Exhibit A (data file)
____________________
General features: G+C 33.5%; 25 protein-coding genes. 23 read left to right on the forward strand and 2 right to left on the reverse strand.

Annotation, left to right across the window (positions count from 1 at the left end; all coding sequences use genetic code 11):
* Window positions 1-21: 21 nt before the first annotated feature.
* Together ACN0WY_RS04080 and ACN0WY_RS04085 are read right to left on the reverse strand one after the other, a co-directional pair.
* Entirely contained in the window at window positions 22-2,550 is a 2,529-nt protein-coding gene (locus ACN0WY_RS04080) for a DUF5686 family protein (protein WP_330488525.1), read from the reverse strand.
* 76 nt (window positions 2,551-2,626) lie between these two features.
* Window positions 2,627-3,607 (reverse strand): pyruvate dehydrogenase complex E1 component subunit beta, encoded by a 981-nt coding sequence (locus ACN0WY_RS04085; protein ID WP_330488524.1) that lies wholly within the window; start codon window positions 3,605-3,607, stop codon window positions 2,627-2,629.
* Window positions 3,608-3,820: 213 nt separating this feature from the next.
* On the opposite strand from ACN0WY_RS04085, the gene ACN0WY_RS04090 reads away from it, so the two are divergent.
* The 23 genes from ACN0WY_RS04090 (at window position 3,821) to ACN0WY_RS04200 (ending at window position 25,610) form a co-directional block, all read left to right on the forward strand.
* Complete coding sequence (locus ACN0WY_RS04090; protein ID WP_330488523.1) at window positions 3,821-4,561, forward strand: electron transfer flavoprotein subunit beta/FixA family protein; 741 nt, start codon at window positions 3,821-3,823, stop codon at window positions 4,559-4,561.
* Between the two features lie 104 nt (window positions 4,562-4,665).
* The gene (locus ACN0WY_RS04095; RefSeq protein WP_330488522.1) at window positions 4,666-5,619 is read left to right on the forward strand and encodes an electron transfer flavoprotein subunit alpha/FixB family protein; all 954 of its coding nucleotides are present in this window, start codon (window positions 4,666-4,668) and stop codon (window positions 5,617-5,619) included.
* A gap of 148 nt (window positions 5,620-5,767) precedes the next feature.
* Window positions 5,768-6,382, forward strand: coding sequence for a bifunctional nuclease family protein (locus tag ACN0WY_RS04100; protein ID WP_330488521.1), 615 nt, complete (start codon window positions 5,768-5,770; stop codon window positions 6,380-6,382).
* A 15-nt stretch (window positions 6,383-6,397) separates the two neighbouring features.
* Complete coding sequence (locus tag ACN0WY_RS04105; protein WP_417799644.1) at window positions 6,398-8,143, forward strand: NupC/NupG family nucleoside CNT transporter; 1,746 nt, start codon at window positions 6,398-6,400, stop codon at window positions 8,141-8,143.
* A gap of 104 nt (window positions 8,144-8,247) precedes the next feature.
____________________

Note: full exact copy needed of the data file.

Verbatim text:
General features: G+C 33.5%; 25 protein-coding genes. 23 read left to right on the forward strand and 2 right to left on the reverse strand.

Annotation, left to right across the window (positions count from 1 at the left end; all coding sequences use genetic code 11):
* Window positions 1-21: 21 nt before the first annotated feature.
* Together ACN0WY_RS04080 and ACN0WY_RS04085 are read right to left on the reverse strand one after the other, a co-directional pair.
* Entirely contained in the window at window positions 22-2,550 is a 2,529-nt protein-coding gene (locus ACN0WY_RS04080) for a DUF5686 family protein (protein WP_330488525.1), read from the reverse strand.
* 76 nt (window positions 2,551-2,626) lie between these two features.
* Window positions 2,627-3,607 (reverse strand): pyruvate dehydrogenase complex E1 component subunit beta, encoded by a 981-nt coding sequence (locus ACN0WY_RS04085; protein ID WP_330488524.1) that lies wholly within the window; start codon window positions 3,605-3,607, stop codon window positions 2,627-2,629.
* Window positions 3,608-3,820: 213 nt separating this feature from the next.
* On the opposite strand from ACN0WY_RS04085, the gene ACN0WY_RS04090 reads away from it, so the two are divergent.
* The 23 genes from ACN0WY_RS04090 (at window position 3,821) to ACN0WY_RS04200 (ending at window position 25,610) form a co-directional block, all read left to right on the forward strand.
* Complete coding sequence (locus ACN0WY_RS04090; protein ID WP_330488523.1) at window positions 3,821-4,561, forward strand: electron transfer flavoprotein subunit beta/FixA family protein; 741 nt, start codon at window positions 3,821-3,823, stop codon at window positions 4,559-4,561.
* Between the two features lie 104 nt (window positions 4,562-4,665).
* The gene (locus ACN0WY_RS04095; RefSeq protein WP_330488522.1) at window positions 4,666-5,619 is read left to right on the forward strand and encodes an electron transfer flavoprotein subunit alpha/FixB family protein; all 954 of its coding nucleotides are present in this window, start codon (window positions 4,666-4,668) and stop codon (window positions 5,617-5,619) included.
* A gap of 148 nt (window positions 5,620-5,767) precedes the next feature.
* Window positions 5,768-6,382, forward strand: coding sequence for a bifunctional nuclease family protein (locus tag ACN0WY_RS04100; protein ID WP_330488521.1), 615 nt, complete (start codon window positions 5,768-5,770; stop codon window positions 6,380-6,382).
* A 15-nt stretch (window positions 6,383-6,397) separates the two neighbouring features.
* Complete coding sequence (locus tag ACN0WY_RS04105; protein WP_417799644.1) at window positions 6,398-8,143, forward strand: NupC/NupG family nucleoside CNT transporter; 1,746 nt, start codon at window positions 6,398-6,400, stop codon at window positions 8,141-8,143.
* A gap of 104 nt (window positions 8,144-8,247) precedes the next feature.